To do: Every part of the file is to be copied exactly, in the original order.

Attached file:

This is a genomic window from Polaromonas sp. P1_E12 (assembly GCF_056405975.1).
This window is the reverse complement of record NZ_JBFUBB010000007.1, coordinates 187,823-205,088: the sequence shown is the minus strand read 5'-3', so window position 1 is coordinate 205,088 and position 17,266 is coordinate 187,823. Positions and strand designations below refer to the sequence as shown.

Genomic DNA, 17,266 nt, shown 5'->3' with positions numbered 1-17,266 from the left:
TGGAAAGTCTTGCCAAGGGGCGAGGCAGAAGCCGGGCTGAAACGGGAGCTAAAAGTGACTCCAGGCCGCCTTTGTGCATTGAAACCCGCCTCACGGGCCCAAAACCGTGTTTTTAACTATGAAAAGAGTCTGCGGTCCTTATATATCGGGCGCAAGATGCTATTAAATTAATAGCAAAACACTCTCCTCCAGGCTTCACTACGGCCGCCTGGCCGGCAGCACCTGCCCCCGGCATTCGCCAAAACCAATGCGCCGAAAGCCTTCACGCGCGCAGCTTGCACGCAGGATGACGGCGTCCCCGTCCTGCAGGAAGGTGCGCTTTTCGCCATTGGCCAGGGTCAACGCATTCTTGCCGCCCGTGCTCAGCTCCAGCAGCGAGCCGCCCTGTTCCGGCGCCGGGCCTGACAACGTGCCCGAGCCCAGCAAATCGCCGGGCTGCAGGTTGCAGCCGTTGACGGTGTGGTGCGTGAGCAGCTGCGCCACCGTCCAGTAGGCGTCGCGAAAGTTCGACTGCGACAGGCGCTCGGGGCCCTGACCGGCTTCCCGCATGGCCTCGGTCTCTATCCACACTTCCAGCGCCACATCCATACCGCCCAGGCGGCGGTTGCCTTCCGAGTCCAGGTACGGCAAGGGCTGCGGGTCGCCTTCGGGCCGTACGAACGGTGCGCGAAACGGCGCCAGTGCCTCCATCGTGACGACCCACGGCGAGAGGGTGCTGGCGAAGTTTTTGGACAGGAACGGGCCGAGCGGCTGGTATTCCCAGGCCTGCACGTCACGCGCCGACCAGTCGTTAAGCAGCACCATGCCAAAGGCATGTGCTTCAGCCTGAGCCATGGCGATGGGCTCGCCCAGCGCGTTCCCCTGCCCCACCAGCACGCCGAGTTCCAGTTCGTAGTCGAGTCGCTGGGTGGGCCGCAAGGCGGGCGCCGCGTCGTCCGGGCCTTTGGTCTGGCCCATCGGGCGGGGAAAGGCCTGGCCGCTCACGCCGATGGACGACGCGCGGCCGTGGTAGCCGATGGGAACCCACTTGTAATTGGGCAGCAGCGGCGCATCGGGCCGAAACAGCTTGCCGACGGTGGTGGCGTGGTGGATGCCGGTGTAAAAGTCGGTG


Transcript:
This is a genomic window from Polaromonas sp. P1_E12 (assembly GCF_056405975.1).
This window is the reverse complement of record NZ_JBFUBB010000007.1, coordinates 187,823-205,088: the sequence shown is the minus strand read 5'-3', so window position 1 is coordinate 205,088 and position 17,266 is coordinate 187,823. Positions and strand designations below refer to the sequence as shown.

Genomic DNA, 17,266 nt, shown 5'->3' with positions numbered 1-17,266 from the left:
TGGAAAGTCTTGCCAAGGGGCGAGGCAGAAGCCGGGCTGAAACGGGAGCTAAAAGTGACTCCAGGCCGCCTTTGTGCATTGAAACCCGCCTCACGGGCCCAAAACCGTGTTTTTAACTATGAAAAGAGTCTGCGGTCCTTATATATCGGGCGCAAGATGCTATTAAATTAATAGCAAAACACTCTCCTCCAGGCTTCACTACGGCCGCCTGGCCGGCAGCACCTGCCCCCGGCATTCGCCAAAACCAATGCGCCGAAAGCCTTCACGCGCGCAGCTTGCACGCAGGATGACGGCGTCCCCGTCCTGCAGGAAGGTGCGCTTTTCGCCATTGGCCAGGGTCAACGCATTCTTGCCGCCCGTGCTCAGCTCCAGCAGCGAGCCGCCCTGTTCCGGCGCCGGGCCTGACAACGTGCCCGAGCCCAGCAAATCGCCGGGCTGCAGGTTGCAGCCGTTGACGGTGTGGTGCGTGAGCAGCTGCGCCACCGTCCAGTAGGCGTCGCGAAAGTTCGACTGCGACAGGCGCTCGGGGCCCTGACCGGCTTCCCGCATGGCCTCGGTCTCTATCCACACTTCCAGCGCCACATCCATACCGCCCAGGCGGCGGTTGCCTTCCGAGTCCAGGTACGGCAAGGGCTGCGGGTCGCCTTCGGGCCGTACGAACGGTGCGCGAAACGGCGCCAGTGCCTCCATCGTGACGACCCACGGCGAGAGGGTGCTGGCGAAGTTTTTGGACAGGAACGGGCCGAGCGGCTGGTATTCCCAGGCCTGCACGTCACGCGCCGACCAGTCGTTAAGCAGCACCATGCCAAAGGCATGTGCTTCAGCCTGAGCCATGGCGATGGGCTCGCCCAGCGCGTTCCCCTGCCCCACCAGCACGCCGAGTTCCAGTTCGTAGTCGAGTCGCTGGGTGGGCCGCAAGGCGGGCGCCGCGTCGTCCGGGCCTTTGGTCTGGCCCATCGGGCGGGGAAAGGCCTGGCCGCTCACGCCGATGGACGACGCGCGGCCGTGGTAGCCGATGGGAACCCACTTGTAATTGGGCAGCAGCGGCGCATCGGGCCGAAACAGCTTGCCGACGGTGGTGGCGTGGTGGATGCCGGTGTAAAAGTCGGTG